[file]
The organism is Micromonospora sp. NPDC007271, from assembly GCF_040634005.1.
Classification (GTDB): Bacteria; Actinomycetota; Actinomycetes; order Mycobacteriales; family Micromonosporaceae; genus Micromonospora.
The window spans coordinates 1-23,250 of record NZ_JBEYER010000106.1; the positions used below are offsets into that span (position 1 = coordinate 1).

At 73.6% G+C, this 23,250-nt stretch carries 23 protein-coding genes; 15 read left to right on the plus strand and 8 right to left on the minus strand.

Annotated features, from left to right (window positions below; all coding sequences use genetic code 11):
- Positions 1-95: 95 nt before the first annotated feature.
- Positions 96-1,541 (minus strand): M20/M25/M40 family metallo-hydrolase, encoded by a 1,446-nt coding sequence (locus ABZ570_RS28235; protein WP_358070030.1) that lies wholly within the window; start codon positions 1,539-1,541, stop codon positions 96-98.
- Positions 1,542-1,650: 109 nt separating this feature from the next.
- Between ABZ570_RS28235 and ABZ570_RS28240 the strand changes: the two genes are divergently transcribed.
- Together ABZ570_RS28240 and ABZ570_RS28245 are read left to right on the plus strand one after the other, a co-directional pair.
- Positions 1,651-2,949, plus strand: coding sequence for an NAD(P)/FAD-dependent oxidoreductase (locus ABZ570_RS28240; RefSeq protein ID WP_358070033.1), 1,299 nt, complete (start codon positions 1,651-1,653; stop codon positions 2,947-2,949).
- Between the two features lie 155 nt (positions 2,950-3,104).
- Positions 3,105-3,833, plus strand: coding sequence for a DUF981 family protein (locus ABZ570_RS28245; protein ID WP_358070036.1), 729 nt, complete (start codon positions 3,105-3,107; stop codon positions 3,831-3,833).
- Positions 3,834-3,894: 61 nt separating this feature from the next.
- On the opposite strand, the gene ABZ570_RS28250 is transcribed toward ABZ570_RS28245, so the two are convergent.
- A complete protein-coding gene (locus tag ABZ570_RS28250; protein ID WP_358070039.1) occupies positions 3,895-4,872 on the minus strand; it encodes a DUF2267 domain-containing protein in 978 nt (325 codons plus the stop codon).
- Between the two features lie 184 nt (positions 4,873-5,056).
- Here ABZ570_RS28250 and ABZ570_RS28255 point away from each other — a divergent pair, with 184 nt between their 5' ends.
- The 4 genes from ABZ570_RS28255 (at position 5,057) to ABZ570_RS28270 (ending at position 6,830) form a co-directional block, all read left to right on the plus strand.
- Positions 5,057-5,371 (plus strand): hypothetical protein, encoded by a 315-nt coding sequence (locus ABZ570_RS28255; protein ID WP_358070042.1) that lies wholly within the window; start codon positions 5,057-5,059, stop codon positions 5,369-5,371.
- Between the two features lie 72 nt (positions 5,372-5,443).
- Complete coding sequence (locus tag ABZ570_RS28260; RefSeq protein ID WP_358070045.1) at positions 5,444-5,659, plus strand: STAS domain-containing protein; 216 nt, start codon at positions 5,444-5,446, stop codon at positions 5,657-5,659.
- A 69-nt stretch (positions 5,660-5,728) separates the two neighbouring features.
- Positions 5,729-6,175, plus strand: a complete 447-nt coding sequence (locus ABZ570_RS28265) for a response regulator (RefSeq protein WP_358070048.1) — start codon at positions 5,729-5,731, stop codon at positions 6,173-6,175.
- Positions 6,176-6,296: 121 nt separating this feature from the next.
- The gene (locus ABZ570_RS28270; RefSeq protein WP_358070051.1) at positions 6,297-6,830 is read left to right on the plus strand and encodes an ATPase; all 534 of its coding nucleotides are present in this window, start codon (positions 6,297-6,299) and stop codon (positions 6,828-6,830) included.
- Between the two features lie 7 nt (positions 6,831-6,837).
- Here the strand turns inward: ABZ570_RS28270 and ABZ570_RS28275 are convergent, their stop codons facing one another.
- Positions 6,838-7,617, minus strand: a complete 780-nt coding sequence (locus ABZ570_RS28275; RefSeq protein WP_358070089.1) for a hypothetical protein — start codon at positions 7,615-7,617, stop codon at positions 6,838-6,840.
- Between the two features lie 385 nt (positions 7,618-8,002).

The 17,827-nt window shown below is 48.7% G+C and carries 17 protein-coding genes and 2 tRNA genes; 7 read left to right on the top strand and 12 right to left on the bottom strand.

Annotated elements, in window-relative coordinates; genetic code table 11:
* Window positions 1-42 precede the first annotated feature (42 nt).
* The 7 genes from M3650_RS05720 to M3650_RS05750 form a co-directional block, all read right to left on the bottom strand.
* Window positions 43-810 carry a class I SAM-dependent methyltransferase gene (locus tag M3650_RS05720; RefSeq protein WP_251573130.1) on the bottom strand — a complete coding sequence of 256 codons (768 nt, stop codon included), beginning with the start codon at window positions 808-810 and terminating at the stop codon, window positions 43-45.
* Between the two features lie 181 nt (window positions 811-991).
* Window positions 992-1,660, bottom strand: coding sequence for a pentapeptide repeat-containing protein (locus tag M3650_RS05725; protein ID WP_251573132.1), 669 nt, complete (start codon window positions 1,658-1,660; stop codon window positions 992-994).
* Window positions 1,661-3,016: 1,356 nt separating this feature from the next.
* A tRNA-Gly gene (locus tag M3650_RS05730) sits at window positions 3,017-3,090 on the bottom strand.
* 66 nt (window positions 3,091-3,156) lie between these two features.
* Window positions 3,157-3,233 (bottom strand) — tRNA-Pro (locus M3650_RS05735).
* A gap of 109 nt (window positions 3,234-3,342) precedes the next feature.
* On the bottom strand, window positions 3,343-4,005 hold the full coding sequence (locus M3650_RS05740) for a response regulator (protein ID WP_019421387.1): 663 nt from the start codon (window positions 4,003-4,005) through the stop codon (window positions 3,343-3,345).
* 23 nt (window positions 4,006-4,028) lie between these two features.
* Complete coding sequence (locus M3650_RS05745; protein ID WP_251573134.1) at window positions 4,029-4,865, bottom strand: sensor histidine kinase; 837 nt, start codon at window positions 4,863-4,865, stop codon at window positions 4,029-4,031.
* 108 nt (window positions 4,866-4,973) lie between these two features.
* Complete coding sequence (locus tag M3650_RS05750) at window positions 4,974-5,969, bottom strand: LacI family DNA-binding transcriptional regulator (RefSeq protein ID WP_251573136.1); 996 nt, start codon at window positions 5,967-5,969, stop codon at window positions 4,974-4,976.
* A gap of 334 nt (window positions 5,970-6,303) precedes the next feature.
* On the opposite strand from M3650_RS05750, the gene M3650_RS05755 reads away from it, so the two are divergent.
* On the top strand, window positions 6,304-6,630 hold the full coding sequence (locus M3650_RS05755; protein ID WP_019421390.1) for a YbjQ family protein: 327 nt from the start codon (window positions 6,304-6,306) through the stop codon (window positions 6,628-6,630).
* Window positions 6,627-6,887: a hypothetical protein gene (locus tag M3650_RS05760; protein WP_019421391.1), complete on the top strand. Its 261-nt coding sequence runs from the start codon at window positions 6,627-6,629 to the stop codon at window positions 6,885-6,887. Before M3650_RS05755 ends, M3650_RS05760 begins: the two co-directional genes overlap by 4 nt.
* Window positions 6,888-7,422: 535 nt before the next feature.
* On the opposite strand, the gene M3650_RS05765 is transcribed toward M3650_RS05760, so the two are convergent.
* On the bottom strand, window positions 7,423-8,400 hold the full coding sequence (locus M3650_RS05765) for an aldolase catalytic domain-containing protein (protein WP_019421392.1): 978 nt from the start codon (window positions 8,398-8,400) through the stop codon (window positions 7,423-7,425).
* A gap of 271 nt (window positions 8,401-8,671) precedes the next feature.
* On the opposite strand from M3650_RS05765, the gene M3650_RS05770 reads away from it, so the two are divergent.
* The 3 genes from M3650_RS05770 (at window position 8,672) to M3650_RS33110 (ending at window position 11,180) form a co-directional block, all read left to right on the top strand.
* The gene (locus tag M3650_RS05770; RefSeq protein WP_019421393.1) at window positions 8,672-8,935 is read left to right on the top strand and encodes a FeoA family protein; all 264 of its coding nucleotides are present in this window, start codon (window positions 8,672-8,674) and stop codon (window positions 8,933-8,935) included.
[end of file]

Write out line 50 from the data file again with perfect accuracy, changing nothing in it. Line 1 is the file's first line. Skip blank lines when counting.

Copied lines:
* On the top strand, window positions 6,304-6,630 hold the full coding sequence (locus M3650_RS05755; protein ID WP_019421390.1) for a YbjQ family protein: 327 nt from the start codon (window positions 6,304-6,306) through the stop codon (window positions 6,628-6,630).